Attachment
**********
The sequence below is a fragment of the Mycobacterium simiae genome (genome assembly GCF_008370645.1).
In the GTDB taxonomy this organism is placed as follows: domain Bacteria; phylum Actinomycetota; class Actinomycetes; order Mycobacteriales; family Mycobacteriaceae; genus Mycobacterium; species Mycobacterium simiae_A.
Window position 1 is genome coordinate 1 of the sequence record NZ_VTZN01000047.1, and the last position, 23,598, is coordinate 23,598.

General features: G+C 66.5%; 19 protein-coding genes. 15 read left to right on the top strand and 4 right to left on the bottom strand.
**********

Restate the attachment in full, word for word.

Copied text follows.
The sequence below is a fragment of the Mycobacterium simiae genome (genome assembly GCF_008370645.1).
In the GTDB taxonomy this organism is placed as follows: domain Bacteria; phylum Actinomycetota; class Actinomycetes; order Mycobacteriales; family Mycobacteriaceae; genus Mycobacterium; species Mycobacterium simiae_A.
Window position 1 is genome coordinate 1 of the sequence record NZ_VTZN01000047.1, and the last position, 23,598, is coordinate 23,598.

General features: G+C 66.5%; 19 protein-coding genes. 15 read left to right on the top strand and 4 right to left on the bottom strand.